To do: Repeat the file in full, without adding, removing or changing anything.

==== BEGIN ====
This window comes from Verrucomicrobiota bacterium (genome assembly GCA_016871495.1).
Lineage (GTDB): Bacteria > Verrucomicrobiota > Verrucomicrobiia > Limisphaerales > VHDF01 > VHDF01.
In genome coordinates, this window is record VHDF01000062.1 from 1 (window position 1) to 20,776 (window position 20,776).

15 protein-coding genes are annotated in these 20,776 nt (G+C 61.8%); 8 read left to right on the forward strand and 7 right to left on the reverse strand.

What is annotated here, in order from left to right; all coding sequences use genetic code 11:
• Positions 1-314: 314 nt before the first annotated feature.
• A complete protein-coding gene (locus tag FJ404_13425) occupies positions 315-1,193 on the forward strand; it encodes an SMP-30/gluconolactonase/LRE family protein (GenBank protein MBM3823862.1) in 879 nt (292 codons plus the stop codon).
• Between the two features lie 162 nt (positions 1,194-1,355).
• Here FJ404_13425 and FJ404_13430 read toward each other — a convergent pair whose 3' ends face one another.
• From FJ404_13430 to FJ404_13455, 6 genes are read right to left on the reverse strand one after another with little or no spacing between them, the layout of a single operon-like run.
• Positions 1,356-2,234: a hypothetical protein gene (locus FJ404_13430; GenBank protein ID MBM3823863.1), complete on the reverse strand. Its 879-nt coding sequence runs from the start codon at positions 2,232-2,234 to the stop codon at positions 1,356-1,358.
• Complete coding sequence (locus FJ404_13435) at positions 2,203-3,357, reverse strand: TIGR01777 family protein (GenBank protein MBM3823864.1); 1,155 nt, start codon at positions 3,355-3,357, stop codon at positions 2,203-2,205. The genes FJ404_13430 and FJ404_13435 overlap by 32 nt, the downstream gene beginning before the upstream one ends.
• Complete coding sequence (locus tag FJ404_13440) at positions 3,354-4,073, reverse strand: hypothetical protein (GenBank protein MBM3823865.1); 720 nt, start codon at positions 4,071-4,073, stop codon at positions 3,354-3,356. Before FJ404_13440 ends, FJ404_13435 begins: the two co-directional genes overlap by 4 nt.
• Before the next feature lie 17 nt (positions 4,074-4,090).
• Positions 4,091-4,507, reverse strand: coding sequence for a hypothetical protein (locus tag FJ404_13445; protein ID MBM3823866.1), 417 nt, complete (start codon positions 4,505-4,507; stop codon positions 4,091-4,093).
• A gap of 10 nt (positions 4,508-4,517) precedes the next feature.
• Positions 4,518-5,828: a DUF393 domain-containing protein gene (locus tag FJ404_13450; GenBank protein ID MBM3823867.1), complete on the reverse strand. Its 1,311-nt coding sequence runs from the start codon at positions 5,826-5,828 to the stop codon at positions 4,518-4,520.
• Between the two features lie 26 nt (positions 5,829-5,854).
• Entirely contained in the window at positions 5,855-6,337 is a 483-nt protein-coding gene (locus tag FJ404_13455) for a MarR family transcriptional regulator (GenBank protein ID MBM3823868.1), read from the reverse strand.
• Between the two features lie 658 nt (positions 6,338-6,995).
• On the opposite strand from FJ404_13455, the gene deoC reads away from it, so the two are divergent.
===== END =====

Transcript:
This window comes from Verrucomicrobiota bacterium (genome assembly GCA_016871495.1).
Lineage (GTDB): Bacteria > Verrucomicrobiota > Verrucomicrobiia > Limisphaerales > VHDF01 > VHDF01.
In genome coordinates, this window is record VHDF01000062.1 from 1 (window position 1) to 20,776 (window position 20,776).

15 protein-coding genes are annotated in these 20,776 nt (G+C 61.8%); 8 read left to right on the forward strand and 7 right to left on the reverse strand.

What is annotated here, in order from left to right; all coding sequences use genetic code 11:
• Positions 1-314: 314 nt before the first annotated feature.
• A complete protein-coding gene (locus tag FJ404_13425) occupies positions 315-1,193 on the forward strand; it encodes an SMP-30/gluconolactonase/LRE family protein (GenBank protein MBM3823862.1) in 879 nt (292 codons plus the stop codon).
• Between the two features lie 162 nt (positions 1,194-1,355).
• Here FJ404_13425 and FJ404_13430 read toward each other — a convergent pair whose 3' ends face one another.
• From FJ404_13430 to FJ404_13455, 6 genes are read right to left on the reverse strand one after another with little or no spacing between them, the layout of a single operon-like run.
• Positions 1,356-2,234: a hypothetical protein gene (locus FJ404_13430; GenBank protein ID MBM3823863.1), complete on the reverse strand. Its 879-nt coding sequence runs from the start codon at positions 2,232-2,234 to the stop codon at positions 1,356-1,358.
• Complete coding sequence (locus FJ404_13435) at positions 2,203-3,357, reverse strand: TIGR01777 family protein (GenBank protein MBM3823864.1); 1,155 nt, start codon at positions 3,355-3,357, stop codon at positions 2,203-2,205. The genes FJ404_13430 and FJ404_13435 overlap by 32 nt, the downstream gene beginning before the upstream one ends.
• Complete coding sequence (locus tag FJ404_13440) at positions 3,354-4,073, reverse strand: hypothetical protein (GenBank protein MBM3823865.1); 720 nt, start codon at positions 4,071-4,073, stop codon at positions 3,354-3,356. Before FJ404_13440 ends, FJ404_13435 begins: the two co-directional genes overlap by 4 nt.
• Before the next feature lie 17 nt (positions 4,074-4,090).
• Positions 4,091-4,507, reverse strand: coding sequence for a hypothetical protein (locus tag FJ404_13445; protein ID MBM3823866.1), 417 nt, complete (start codon positions 4,505-4,507; stop codon positions 4,091-4,093).
• A gap of 10 nt (positions 4,508-4,517) precedes the next feature.
• Positions 4,518-5,828: a DUF393 domain-containing protein gene (locus tag FJ404_13450; GenBank protein ID MBM3823867.1), complete on the reverse strand. Its 1,311-nt coding sequence runs from the start codon at positions 5,826-5,828 to the stop codon at positions 4,518-4,520.
• Between the two features lie 26 nt (positions 5,829-5,854).
• Entirely contained in the window at positions 5,855-6,337 is a 483-nt protein-coding gene (locus tag FJ404_13455) for a MarR family transcriptional regulator (GenBank protein ID MBM3823868.1), read from the reverse strand.
• Between the two features lie 658 nt (positions 6,338-6,995).
• On the opposite strand from FJ404_13455, the gene deoC reads away from it, so the two are divergent.